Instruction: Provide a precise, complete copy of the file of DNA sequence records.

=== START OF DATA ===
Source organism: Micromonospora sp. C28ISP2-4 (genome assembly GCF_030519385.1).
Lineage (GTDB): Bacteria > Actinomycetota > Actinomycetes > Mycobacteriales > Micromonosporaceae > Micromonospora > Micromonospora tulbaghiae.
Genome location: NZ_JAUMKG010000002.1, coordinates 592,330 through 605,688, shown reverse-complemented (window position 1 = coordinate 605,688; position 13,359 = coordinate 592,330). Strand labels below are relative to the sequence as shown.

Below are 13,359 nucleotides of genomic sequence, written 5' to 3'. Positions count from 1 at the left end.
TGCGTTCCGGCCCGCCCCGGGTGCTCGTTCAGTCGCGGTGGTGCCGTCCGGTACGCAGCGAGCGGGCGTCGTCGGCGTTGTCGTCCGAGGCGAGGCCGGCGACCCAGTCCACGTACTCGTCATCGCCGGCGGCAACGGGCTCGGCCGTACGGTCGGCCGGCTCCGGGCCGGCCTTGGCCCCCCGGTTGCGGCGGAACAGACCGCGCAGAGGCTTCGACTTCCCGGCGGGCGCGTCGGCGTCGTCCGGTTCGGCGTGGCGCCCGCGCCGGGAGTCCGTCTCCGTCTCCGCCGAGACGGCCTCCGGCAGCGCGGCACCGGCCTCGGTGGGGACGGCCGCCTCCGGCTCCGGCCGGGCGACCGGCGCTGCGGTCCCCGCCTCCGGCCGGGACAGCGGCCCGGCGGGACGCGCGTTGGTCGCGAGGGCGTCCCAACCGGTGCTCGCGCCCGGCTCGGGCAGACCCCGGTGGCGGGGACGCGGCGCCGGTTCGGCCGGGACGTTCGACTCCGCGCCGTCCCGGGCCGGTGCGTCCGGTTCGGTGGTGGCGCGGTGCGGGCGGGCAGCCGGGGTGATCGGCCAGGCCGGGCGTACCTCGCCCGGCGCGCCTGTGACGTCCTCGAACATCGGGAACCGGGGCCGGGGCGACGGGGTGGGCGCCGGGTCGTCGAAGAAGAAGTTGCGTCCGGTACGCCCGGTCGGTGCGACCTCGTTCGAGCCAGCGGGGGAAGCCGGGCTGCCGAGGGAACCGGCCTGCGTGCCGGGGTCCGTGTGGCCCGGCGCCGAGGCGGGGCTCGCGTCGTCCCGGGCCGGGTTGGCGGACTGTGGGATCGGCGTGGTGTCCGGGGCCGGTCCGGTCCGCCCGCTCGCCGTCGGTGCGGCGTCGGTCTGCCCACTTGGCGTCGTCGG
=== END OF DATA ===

Source organism: Micromonospora sp. C28ISP2-4 (genome assembly GCF_030519385.1).
Lineage (GTDB): Bacteria > Actinomycetota > Actinomycetes > Mycobacteriales > Micromonosporaceae > Micromonospora > Micromonospora tulbaghiae.
Genome location: NZ_JAUMKG010000002.1, coordinates 592,330 through 605,688, shown reverse-complemented (window position 1 = coordinate 605,688; position 13,359 = coordinate 592,330). Strand labels below are relative to the sequence as shown.

Below are 13,359 nucleotides of genomic sequence, written 5' to 3'. Positions count from 1 at the left end.
TGCGTTCCGGCCCGCCCCGGGTGCTCGTTCAGTCGCGGTGGTGCCGTCCGGTACGCAGCGAGCGGGCGTCGTCGGCGTTGTCGTCCGAGGCGAGGCCGGCGACCCAGTCCACGTACTCGTCATCGCCGGCGGCAACGGGCTCGGCCGTACGGTCGGCCGGCTCCGGGCCGGCCTTGGCCCCCCGGTTGCGGCGGAACAGACCGCGCAGAGGCTTCGACTTCCCGGCGGGCGCGTCGGCGTCGTCCGGTTCGGCGTGGCGCCCGCGCCGGGAGTCCGTCTCCGTCTCCGCCGAGACGGCCTCCGGCAGCGCGGCACCGGCCTCGGTGGGGACGGCCGCCTCCGGCTCCGGCCGGGCGACCGGCGCTGCGGTCCCCGCCTCCGGCCGGGACAGCGGCCCGGCGGGACGCGCGTTGGTCGCGAGGGCGTCCCAACCGGTGCTCGCGCCCGGCTCGGGCAGACCCCGGTGGCGGGGACGCGGCGCCGGTTCGGCCGGGACGTTCGACTCCGCGCCGTCCCGGGCCGGTGCGTCCGGTTCGGTGGTGGCGCGGTGCGGGCGGGCAGCCGGGGTGATCGGCCAGGCCGGGCGTACCTCGCCCGGCGCGCCTGTGACGTCCTCGAACATCGGGAACCGGGGCCGGGGCGACGGGGTGGGCGCCGGGTCGTCGAAGAAGAAGTTGCGTCCGGTACGCCCGGTCGGTGCGACCTCGTTCGAGCCAGCGGGGGAAGCCGGGCTGCCGAGGGAACCGGCCTGCGTGCCGGGGTCCGTGTGGCCCGGCGCCGAGGCGGGGCTCGCGTCGTCCCGGGCCGGGTTGGCGGACTGTGGGATCGGCGTGGTGTCCGGGGCCGGTCCGGTCCGCCCGCTCGCCGTCGGTGCGGCGTCGGTCTGCCCACTTGGCGTCGTCGG